Euthanasia 3.4 - 83 Cha pte r 6 ogy with the right to...

Info iconThis preview shows pages 1–8. Sign up to view the full content.

View Full Document Right Arrow Icon
Background image of page 1

Info iconThis preview has intentionally blurred sections. Sign up to view the full version.

View Full DocumentRight Arrow Icon
Background image of page 2
Background image of page 3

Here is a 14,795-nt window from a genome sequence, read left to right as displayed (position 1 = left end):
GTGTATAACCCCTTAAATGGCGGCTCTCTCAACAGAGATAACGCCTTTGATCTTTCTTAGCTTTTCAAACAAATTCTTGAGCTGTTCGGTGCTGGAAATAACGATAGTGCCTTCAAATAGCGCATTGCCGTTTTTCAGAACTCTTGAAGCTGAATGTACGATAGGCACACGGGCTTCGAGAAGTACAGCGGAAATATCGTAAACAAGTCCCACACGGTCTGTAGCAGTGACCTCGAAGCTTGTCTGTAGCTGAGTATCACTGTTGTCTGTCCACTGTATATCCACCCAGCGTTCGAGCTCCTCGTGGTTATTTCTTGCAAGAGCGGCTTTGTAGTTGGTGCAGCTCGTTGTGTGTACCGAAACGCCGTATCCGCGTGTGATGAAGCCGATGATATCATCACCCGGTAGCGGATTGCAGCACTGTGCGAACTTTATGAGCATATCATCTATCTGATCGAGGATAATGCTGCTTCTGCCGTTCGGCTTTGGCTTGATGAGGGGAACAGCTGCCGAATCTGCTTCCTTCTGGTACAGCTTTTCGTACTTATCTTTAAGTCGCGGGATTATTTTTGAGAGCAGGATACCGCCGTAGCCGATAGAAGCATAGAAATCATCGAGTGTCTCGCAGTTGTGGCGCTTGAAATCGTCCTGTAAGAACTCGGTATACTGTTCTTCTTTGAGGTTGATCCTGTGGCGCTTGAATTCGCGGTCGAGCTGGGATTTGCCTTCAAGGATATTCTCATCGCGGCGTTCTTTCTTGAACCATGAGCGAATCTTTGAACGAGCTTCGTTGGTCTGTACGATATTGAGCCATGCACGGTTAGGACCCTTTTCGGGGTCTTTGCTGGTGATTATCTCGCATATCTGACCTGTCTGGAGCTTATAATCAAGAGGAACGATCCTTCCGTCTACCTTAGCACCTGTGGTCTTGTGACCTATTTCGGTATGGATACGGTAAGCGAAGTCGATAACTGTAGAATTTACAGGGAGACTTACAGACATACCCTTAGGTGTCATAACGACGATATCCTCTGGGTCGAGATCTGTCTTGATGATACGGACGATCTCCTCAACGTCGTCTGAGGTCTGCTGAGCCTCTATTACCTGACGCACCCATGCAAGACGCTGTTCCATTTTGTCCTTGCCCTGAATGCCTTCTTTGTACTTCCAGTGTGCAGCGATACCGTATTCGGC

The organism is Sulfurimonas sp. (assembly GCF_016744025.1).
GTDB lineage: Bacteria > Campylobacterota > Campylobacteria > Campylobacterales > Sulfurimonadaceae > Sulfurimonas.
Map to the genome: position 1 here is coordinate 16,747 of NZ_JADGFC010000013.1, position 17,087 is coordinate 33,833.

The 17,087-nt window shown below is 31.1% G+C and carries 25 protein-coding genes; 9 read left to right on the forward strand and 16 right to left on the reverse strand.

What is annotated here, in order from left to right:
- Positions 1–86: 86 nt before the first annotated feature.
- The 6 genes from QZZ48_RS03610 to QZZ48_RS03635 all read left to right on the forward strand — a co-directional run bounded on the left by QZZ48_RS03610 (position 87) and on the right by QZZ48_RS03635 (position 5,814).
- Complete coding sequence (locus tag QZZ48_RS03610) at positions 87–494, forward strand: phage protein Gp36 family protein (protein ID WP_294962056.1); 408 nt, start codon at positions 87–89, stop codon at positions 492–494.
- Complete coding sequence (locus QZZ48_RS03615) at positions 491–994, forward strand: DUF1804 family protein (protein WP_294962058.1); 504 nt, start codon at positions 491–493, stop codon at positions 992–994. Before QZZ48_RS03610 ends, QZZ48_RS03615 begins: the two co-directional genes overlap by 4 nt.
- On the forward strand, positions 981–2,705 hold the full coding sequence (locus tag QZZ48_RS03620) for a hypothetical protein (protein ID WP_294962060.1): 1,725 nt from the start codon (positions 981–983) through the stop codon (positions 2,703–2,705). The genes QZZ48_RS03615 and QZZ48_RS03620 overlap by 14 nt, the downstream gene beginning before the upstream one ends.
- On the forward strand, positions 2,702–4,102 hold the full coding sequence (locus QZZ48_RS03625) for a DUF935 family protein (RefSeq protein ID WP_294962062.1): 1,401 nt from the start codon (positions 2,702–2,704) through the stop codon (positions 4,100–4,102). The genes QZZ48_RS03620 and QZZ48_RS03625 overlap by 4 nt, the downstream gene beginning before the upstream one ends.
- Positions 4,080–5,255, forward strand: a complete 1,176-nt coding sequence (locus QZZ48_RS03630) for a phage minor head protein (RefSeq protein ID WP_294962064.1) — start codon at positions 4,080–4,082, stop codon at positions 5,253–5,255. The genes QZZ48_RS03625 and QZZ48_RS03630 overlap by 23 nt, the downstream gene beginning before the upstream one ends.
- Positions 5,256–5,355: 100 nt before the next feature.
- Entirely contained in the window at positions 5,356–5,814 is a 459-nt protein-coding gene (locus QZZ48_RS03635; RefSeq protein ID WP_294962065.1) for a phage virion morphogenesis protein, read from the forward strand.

Info iconThis preview has intentionally blurred sections. Sign up to view the full version.

View Full DocumentRight Arrow Icon
Background image of page 4
Background image of page 5

Info iconThis preview has intentionally blurred sections. Sign up to view the full version.

View Full DocumentRight Arrow Icon
Background image of page 6
Background image of page 7

Info iconThis preview has intentionally blurred sections. Sign up to view the full version.

View Full DocumentRight Arrow Icon
Background image of page 8
This is the end of the preview. Sign up to access the rest of the document.